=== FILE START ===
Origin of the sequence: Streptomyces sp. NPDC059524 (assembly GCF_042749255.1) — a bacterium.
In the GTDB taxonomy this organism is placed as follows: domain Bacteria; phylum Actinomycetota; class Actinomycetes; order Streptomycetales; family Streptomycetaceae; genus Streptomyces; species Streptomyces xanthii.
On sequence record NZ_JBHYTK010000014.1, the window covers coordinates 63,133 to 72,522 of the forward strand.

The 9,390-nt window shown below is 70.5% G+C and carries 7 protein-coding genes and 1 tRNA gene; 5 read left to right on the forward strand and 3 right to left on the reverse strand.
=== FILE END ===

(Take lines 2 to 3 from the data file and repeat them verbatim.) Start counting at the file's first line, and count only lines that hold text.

In the GTDB taxonomy this organism is placed as follows: domain Bacteria; phylum Actinomycetota; class Actinomycetes; order Streptomycetales; family Streptomycetaceae; genus Streptomyces; species Streptomyces xanthii.
On sequence record NZ_JBHYTK010000014.1, the window covers coordinates 63,133 to 72,522 of the forward strand.